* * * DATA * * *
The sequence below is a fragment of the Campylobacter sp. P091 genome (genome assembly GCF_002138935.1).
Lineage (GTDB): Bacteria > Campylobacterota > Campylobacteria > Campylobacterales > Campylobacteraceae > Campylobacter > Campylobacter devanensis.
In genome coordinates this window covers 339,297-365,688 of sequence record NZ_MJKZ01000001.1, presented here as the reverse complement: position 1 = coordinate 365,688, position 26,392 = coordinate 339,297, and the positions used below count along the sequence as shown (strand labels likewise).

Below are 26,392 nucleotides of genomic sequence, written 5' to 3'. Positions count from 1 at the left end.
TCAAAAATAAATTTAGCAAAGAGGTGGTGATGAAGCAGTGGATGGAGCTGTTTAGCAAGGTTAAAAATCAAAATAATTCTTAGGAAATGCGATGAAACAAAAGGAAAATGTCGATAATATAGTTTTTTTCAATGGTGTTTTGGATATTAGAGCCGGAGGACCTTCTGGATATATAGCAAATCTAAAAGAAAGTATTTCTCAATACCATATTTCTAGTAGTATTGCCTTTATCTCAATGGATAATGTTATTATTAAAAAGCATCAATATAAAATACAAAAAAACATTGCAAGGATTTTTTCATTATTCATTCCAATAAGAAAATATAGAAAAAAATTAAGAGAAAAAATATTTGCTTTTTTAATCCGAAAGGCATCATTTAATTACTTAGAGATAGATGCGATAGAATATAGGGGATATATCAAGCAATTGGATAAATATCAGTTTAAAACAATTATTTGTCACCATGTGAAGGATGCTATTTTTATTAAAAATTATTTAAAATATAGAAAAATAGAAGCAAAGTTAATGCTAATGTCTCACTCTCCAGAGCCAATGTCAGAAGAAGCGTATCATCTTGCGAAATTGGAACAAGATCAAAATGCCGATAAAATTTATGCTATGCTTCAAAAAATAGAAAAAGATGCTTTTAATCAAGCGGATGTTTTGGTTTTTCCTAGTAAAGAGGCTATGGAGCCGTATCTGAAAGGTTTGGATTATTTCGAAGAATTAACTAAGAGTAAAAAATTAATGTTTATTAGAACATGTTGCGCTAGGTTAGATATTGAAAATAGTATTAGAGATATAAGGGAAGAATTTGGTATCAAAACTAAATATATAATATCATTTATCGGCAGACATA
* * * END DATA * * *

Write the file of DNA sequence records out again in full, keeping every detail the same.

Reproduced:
The sequence below is a fragment of the Campylobacter sp. P091 genome (genome assembly GCF_002138935.1).
Lineage (GTDB): Bacteria > Campylobacterota > Campylobacteria > Campylobacterales > Campylobacteraceae > Campylobacter > Campylobacter devanensis.
In genome coordinates this window covers 339,297-365,688 of sequence record NZ_MJKZ01000001.1, presented here as the reverse complement: position 1 = coordinate 365,688, position 26,392 = coordinate 339,297, and the positions used below count along the sequence as shown (strand labels likewise).

Below are 26,392 nucleotides of genomic sequence, written 5' to 3'. Positions count from 1 at the left end.
TCAAAAATAAATTTAGCAAAGAGGTGGTGATGAAGCAGTGGATGGAGCTGTTTAGCAAGGTTAAAAATCAAAATAATTCTTAGGAAATGCGATGAAACAAAAGGAAAATGTCGATAATATAGTTTTTTTCAATGGTGTTTTGGATATTAGAGCCGGAGGACCTTCTGGATATATAGCAAATCTAAAAGAAAGTATTTCTCAATACCATATTTCTAGTAGTATTGCCTTTATCTCAATGGATAATGTTATTATTAAAAAGCATCAATATAAAATACAAAAAAACATTGCAAGGATTTTTTCATTATTCATTCCAATAAGAAAATATAGAAAAAAATTAAGAGAAAAAATATTTGCTTTTTTAATCCGAAAGGCATCATTTAATTACTTAGAGATAGATGCGATAGAATATAGGGGATATATCAAGCAATTGGATAAATATCAGTTTAAAACAATTATTTGTCACCATGTGAAGGATGCTATTTTTATTAAAAATTATTTAAAATATAGAAAAATAGAAGCAAAGTTAATGCTAATGTCTCACTCTCCAGAGCCAATGTCAGAAGAAGCGTATCATCTTGCGAAATTGGAACAAGATCAAAATGCCGATAAAATTTATGCTATGCTTCAAAAAATAGAAAAAGATGCTTTTAATCAAGCGGATGTTTTGGTTTTTCCTAGTAAAGAGGCTATGGAGCCGTATCTGAAAGGTTTGGATTATTTCGAAGAATTAACTAAGAGTAAAAAATTAATGTTTATTAGAACATGTTGCGCTAGGTTAGATATTGAAAATAGTATTAGAGATATAAGGGAAGAATTTGGTATCAAAACTAAATATATAATATCATTTATCGGCAGACATA